Trent Franks On Why We Should Support Israel Against Hamas: The Bible Tells Me So

Of the reasons someone might choose to support Israel, "God says so" would obviously count among the most irrational.

Yet Trent Franks, a Republican Congressman from Arizona, espoused this kind of rank superstition last night on KTAR (620 a.m.) radio in reference to the Jewish state's current war with Hamas:

"There's an old Abrahamic covenant that says, 'I will bless those who bless Israel and curse those who curse it,' and so I feel pretty confident it's a good idea to be on Israel's side," Franks said Sunday night on News/Talk 92-3 KTAR's "Jay Lawrence Show."

Franks, a Republican, added that Israel "is very much like we are and, if we turn our back on Israel, I believe that the equation will be so bad for America, so bad for the world, that we simply don't understand."

Franks has been a prominent supporter of Israel -- and now we know why. It's his religion, first and foremost.

Here's the passage to which he's referring, as it reads in the King James Bible:

Genesis 12

 Now the LORD had said unto Abram, Get thee out of thy country, and from thy kindred, and from thy father's house, unto a land that I will shew thee:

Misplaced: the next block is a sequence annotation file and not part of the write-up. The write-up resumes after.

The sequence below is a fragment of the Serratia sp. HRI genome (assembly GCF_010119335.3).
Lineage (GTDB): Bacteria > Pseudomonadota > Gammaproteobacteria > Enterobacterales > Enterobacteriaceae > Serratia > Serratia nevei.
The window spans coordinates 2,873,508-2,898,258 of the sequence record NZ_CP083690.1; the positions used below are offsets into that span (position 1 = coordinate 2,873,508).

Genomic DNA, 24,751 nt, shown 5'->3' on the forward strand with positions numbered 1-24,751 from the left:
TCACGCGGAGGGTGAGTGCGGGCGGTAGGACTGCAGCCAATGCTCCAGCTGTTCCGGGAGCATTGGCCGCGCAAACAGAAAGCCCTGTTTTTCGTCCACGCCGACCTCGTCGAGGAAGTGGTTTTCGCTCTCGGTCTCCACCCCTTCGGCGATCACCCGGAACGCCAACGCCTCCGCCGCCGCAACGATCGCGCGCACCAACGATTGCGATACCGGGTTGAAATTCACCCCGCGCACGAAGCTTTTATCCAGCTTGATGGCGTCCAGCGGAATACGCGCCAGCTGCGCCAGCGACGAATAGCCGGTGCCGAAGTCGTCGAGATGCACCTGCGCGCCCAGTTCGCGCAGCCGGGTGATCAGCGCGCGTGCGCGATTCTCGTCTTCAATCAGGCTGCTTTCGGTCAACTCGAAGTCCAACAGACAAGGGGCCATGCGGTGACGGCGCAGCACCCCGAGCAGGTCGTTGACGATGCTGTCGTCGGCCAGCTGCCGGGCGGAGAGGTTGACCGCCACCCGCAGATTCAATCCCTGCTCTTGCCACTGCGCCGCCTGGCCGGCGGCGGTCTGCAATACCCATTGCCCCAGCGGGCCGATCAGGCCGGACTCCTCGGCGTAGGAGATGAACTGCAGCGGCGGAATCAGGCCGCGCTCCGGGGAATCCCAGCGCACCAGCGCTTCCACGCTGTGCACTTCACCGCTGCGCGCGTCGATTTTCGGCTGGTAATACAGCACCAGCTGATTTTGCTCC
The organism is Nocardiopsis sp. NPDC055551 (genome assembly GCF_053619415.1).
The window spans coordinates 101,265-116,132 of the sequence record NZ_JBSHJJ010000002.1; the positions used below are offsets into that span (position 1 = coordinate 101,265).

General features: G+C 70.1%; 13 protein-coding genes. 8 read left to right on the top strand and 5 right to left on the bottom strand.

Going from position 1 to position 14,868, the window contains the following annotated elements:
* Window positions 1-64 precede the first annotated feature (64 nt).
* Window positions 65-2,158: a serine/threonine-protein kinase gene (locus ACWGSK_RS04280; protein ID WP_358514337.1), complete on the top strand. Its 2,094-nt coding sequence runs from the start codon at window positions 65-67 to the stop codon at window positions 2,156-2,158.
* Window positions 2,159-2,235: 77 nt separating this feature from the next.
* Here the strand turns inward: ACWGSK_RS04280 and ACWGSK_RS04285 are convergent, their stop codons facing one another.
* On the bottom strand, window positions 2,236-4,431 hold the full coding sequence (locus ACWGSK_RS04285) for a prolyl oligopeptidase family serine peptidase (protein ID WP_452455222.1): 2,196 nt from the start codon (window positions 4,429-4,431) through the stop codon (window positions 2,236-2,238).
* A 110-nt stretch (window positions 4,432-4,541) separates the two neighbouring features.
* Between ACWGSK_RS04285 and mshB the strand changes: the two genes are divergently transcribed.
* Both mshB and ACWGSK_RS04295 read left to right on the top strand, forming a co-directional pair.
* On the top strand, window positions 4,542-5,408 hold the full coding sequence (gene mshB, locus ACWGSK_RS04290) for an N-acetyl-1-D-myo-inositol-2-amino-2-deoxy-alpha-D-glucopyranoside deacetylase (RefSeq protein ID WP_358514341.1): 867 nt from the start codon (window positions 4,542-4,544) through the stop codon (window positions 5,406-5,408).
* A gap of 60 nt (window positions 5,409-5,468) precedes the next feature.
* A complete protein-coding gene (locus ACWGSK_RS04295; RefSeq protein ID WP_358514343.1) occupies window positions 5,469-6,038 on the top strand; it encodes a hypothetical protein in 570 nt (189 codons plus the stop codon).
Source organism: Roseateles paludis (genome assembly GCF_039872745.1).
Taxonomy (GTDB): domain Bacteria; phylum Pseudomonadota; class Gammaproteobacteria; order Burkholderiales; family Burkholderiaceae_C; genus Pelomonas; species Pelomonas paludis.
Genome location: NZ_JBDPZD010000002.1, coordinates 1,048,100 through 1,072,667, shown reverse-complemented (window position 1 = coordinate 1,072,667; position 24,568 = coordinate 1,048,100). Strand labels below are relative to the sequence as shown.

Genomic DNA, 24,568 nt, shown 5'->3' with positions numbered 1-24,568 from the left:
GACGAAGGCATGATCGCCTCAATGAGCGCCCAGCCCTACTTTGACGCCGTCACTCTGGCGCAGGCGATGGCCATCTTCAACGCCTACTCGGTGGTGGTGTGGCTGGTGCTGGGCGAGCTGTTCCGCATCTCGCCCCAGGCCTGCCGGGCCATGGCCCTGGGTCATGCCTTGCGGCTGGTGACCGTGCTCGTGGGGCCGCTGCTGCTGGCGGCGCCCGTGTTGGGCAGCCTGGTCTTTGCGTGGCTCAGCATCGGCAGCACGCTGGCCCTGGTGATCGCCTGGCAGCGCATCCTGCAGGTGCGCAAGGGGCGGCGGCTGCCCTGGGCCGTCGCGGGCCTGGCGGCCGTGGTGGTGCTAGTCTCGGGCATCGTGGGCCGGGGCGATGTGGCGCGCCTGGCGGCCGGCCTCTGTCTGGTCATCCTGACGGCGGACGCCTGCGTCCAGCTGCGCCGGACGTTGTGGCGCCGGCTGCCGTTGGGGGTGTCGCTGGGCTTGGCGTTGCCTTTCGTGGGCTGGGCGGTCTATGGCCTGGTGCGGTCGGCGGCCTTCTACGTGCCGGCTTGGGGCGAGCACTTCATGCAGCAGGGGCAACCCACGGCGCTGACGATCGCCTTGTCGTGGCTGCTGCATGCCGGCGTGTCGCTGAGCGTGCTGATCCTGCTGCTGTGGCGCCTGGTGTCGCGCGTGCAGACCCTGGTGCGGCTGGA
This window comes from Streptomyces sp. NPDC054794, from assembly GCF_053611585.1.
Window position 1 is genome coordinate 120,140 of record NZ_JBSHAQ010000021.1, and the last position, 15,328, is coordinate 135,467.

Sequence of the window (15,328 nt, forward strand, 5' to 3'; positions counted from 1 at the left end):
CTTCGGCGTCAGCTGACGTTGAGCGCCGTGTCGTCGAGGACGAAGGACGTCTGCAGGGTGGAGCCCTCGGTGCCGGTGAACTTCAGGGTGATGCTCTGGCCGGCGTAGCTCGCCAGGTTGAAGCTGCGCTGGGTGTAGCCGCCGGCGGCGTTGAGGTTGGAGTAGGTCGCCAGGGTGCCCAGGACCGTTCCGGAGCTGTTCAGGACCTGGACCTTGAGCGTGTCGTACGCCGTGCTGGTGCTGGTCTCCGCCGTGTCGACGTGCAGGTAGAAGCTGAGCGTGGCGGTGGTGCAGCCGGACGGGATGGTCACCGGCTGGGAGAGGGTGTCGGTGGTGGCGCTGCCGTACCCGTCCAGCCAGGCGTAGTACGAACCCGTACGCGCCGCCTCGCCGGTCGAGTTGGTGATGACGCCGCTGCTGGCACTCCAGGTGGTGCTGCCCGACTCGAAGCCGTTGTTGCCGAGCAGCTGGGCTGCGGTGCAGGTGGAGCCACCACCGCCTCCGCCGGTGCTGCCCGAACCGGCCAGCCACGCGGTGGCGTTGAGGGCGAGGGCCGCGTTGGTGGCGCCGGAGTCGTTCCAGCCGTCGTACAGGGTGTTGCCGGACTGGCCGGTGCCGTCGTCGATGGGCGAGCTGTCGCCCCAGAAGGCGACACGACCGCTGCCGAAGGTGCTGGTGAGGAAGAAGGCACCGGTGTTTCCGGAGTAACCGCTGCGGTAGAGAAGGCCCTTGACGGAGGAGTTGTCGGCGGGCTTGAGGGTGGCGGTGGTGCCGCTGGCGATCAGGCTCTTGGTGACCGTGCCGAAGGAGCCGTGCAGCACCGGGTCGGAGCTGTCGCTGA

And I will make of thee a great nation, and I will bless thee, and make thy name great; and thou shalt be a blessing:

 And I will bless them that bless thee, and curse him that curseth thee: and in thee shall all families of the earth be blessed. 

In fact, this passage is often used by hardcore Christians or Jews to justify an alliance between the United States and Israel. Bible-thumping talk-show host Dennis Prager in 2002  claimed the concept was "verifiably true," and for proof he offered the examples of what happened to Spain and Germany because of those countries' treatment of Jews.

Like most other parts of the Bible, though, the meaning of this passage is in dispute. Muslims, not surprisingly, don't seem to agree with the interpretation of Franks' and others.

With the lack of theological agreement over the meaning, combined with its status as a quaint anachronism, it seems clear that Genesis 12:1-3 is, at best, a questionable foreign policy guide for our country's leaders. -- Ray Stern